As well as our panel, attendees are encouraged to share their own memories or ask questions about how the area has changed.
The event will take place on Zoom and pre-registration is required via https://shorturl.at/xFOR2
The local Safer Neighbourhoods Team have contacted us to warn that the
local area is currently suffering from a slight increase in motor
vehicle crime. You can read their guidance here.
Always lock it
Fuelling up or popping back into your house to get something are perfect examples of how easy it is to turn your back for a moment and forget your vehicle is unsecured. So get into the habit of locking your vehicle even if you’re only going to be away from it for a moment. If your vehicle has wing mirrors that fold in automatically when locked, ensure you lock it properly. Criminal gangs are looking for vehicles like these where the wing mirrors are still out because it is clear to them that the vehicle has been left unlocked.
Close windows and the sun roof to prevent ‘fishing’
Leaving windows and the sunroof open invites fishing for items through the gap by hand or with, say, a bent coat hanger, which could also be used to unlock a door for them to get in. Thieves can be ingenious. Don’t give them the opportunity.
Secure your number plates with tamper-resistant screws
The easiest way to change the identity of a stolen vehicle or avoid speeding tickets and parking tickets is to fit stolen number plates. Using security screws to attach your vehicle’s number plates makes it harder for thieves to get your number.
Fit locking, anti-tamper wheel nuts to secure alloy wheels
Stolen wheels are valuable, either as parts or for their scrap value. Using locking wheel nuts reduces the risk of your vehicle’s wheels being stolen.
Secure anything that’s on the outside of your vehicle
Anything left on roof-racks, tailgate racks, holiday top boxes or in tool chests are easily stolen when the vehicle is parked. The use of cable locks, padlocks and self-locking tools chests, which are secured to the vehicle, makes them more secure, but still, don’t leave things in them if you can avoid it.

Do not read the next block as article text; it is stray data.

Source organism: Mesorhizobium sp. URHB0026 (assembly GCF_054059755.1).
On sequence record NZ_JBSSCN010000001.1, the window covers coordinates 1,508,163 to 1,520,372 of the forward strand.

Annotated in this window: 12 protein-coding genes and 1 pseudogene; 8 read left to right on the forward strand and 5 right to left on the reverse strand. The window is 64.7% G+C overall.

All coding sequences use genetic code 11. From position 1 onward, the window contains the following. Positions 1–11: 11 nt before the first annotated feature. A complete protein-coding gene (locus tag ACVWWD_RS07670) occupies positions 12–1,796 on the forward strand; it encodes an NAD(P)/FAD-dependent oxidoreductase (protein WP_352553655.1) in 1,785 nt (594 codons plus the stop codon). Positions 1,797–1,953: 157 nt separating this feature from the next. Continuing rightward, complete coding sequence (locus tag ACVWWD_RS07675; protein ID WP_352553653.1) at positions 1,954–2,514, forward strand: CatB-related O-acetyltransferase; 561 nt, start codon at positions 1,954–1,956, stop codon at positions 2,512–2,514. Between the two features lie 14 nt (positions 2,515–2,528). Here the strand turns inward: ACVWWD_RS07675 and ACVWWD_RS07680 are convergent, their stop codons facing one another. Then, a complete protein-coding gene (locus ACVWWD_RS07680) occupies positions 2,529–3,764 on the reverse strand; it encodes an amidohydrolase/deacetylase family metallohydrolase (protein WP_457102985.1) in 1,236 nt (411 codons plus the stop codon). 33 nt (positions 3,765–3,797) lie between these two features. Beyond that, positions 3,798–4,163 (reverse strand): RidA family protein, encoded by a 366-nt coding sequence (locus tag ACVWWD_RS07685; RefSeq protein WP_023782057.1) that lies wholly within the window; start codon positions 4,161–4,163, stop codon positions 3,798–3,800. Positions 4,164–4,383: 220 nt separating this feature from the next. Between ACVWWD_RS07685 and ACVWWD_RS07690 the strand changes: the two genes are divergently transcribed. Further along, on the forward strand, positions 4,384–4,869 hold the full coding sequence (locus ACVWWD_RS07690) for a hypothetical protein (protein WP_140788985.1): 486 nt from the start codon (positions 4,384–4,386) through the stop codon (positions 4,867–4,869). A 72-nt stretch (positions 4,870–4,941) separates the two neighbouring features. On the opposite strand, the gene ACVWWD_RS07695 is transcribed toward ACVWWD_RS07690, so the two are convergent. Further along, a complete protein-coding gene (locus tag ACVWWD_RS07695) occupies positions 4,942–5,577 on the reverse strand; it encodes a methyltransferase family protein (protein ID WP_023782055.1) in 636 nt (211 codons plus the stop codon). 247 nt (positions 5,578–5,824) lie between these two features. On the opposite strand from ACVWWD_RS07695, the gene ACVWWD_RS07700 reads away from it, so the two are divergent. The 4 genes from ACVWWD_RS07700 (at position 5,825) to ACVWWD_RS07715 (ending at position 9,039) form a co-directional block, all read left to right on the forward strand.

Take it with you or hide it
Your mobile phone, coins for the car park, sunglasses, packs of medication or other items that can earn quick cash are irresistible to the opportunist thief. Remember, the cost of replacing a window is often much more than that of what’s stolen. And it should go without saying that wallets, handbags, purses and credit cards should never be left in an unattended vehicle.
Hide electrical items and leave no clues
Leaving sat nav mounts, suction cup marks on windows or cables on view gives it away that you have left a sat nav, smartphone or other device in your car. Even if they can’t see the sat nav or iPad they might still break in to see if it’s stored in the car, out of sight.
Tool theft from vans
Vans are often targeted by thieves for the tools stored inside. If you have to leave tools in a van overnight, it's a good idea to mark them clearly with your name / company name and address using paint pens and seal with a clear lacquer spray. Alternatively, you can use a variety of other property marking systems. Items that are clearly marked are less desirable and more difficult to sell on. Consider using a lockable cabinet within your van to store tools – a number of security rated products are available. Small cameras are also designed to record inside vehicles. Visit Secured by Design for more details. You can also take photographs of items of value, make a note of the serial numbers and consider registering them online at a property register site.
Park in well-lit and busier areas
It can take less than 30 seconds to break into a vehicle. Parking in well-lit areas and busy streets increases the chances of a thief being seen, so they’ll probably steer clear.
Take your documents with you
Having a vehicle’s registration and insurance documents could let a thief pretend to be the owner. Which means they could sell it on quite easily. So, never leave any documents in the vehicle.
Catalytic converter theft
The precious metal in catalytic converters has led to an increase in their theft. To keep yours safe, ask your car dealer if they can give you any advice on locks or guards that are approved by the vehicle manufacturer. Alternatively, try to make sure your vehicle is parked in a garage overnight, or if you have a commercial vehicle park it in a secure compound. If this isn’t possible, park in an area that’s well-lit and overlooked and try to park so that the convertor can’t be easily reached by potential thieves. Vehicles that sit high above the road are particularly vulnerable.
Members of the Forest Hill Society transport committee met with a small group of local residents and Sustrans to discuss ongoing concerns about rat-running in the local area bounded by Wood Vale, South Circular, Devonshire Rd and Honor Oak Park/Forest Hill Road. Local Councillors helped to facilitate the meeting. This was merely a kick off to understand what options were available in terms of investigating ways to mitigate volumes of non residential traffic in the area which is used for ‘popular’ shortcuts down local streets, addressing concerns about speeding, road safety, cycling and also accessibility. Various discussions and proposals for the area have been raised before, we’re now revisiting options.